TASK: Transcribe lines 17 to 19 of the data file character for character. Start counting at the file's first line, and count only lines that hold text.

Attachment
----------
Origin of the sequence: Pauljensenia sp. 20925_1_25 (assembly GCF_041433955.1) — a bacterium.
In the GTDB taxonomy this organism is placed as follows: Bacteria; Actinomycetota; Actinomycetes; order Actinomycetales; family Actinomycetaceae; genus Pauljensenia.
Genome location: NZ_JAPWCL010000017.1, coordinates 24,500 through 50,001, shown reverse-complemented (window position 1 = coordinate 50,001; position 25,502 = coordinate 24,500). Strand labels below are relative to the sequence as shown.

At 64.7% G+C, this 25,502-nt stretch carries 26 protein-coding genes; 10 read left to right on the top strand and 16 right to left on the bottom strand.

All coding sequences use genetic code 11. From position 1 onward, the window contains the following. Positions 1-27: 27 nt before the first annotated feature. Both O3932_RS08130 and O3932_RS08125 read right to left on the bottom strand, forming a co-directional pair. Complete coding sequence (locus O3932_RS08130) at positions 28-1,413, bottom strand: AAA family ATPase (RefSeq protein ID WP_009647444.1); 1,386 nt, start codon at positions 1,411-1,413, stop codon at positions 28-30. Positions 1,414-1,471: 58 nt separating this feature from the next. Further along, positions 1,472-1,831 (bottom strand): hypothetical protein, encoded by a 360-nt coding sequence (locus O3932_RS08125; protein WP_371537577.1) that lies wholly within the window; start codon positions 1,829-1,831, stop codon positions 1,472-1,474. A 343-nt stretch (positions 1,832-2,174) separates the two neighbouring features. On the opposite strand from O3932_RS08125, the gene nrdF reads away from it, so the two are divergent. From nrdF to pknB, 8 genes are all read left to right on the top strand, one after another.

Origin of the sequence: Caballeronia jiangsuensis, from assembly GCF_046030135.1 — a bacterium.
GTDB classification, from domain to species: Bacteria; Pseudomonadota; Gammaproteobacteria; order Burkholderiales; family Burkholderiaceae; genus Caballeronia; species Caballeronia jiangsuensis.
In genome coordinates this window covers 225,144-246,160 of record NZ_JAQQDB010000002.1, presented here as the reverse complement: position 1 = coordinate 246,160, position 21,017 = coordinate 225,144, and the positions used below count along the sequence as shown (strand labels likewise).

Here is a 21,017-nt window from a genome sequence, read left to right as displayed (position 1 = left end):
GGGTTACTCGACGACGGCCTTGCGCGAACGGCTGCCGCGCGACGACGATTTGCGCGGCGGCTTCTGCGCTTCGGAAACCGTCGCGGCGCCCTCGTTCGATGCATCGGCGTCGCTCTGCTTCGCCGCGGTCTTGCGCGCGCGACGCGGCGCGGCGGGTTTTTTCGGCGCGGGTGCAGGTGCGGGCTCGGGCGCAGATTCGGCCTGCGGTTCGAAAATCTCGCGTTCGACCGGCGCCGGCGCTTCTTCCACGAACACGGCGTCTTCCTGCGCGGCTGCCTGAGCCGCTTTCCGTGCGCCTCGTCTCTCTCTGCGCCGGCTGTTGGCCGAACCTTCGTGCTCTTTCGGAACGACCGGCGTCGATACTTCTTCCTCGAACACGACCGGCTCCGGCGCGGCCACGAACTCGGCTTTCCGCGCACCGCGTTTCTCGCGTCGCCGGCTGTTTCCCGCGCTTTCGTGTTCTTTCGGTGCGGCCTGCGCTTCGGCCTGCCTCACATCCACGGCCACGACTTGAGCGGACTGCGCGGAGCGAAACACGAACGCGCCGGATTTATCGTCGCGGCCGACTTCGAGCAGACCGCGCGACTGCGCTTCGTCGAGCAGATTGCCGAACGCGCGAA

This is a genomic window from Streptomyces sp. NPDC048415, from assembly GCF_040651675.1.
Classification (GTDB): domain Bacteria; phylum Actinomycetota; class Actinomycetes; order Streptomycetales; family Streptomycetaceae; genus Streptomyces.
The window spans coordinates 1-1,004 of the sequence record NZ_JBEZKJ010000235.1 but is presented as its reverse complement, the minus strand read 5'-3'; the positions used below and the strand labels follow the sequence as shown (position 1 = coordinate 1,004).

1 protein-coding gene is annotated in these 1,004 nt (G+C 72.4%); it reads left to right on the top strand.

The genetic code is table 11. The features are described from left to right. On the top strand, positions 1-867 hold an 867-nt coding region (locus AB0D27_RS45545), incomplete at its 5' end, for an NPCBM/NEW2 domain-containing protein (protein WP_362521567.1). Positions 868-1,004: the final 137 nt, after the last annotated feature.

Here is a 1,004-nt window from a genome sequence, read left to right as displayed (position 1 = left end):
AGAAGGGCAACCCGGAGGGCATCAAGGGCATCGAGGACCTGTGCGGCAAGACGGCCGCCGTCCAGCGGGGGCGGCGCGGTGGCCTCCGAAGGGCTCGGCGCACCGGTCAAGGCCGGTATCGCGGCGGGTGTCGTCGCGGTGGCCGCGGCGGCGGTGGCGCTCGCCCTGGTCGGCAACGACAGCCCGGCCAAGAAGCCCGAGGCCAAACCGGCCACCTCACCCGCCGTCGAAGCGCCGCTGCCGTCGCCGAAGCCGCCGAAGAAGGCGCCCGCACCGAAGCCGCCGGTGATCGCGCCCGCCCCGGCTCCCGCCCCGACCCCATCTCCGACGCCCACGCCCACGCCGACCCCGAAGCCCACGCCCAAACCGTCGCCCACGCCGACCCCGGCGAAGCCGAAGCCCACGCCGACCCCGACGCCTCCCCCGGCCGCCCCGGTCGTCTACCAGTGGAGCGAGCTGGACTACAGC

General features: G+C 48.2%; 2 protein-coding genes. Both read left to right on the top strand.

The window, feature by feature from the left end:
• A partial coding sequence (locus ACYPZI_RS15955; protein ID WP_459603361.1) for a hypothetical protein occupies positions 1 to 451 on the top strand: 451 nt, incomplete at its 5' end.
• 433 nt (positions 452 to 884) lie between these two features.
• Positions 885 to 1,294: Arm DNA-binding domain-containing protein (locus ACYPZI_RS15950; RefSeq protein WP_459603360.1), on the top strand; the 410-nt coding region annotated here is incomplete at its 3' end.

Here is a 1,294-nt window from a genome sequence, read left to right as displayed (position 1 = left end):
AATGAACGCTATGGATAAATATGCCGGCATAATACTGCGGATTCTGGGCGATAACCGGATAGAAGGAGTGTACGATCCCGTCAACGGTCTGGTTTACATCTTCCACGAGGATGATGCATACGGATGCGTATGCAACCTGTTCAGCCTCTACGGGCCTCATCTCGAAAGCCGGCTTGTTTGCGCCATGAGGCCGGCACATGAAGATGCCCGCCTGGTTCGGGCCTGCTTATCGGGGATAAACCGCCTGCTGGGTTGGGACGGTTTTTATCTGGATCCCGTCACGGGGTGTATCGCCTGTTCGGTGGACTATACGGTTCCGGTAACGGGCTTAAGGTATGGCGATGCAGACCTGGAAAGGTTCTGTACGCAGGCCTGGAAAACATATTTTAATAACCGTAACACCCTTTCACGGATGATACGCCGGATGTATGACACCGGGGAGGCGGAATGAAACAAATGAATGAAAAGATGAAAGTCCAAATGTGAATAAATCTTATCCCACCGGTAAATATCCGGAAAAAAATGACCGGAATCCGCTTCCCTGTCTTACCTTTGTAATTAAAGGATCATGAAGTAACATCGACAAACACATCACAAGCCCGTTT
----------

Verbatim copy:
AGAAGGGCAACCCGGAGGGCATCAAGGGCATCGAGGACCTGTGCGGCAAGACGGCCGCCGTCCAGCGGGGGCGGCGCGGTGGCCTCCGAAGGGCTCGGCGCACCGGTCAAGGCCGGTATCGCGGCGGGTGTCGTCGCGGTGGCCGCGGCGGCGGTGGCGCTCGCCCTGGTCGGCAACGACAGCCCGGCCAAGAAGCCCGAGGCCAAACCGGCCACCTCACCCGCCGTCGAAGCGCCGCTGCCGTCGCCGAAGCCGCCGAAGAAGGCGCCCGCACCGAAGCCGCCGGTGATCGCGCCCGCCCCGGCTCCCGCCCCGACCCCATCTCCGACGCCCACGCCCACGCCGACCCCGAAGCCCACGCCCAAACCGTCGCCCACGCCGACCCCGGCGAAGCCGAAGCCCACGCCGACCCCGACGCCTCCCCCGGCCGCCCCGGTCGTCTACCAGTGGAGCGAGCTGGACTACAGC

General features: G+C 48.2%; 2 protein-coding genes. Both read left to right on the top strand.

The window, feature by feature from the left end: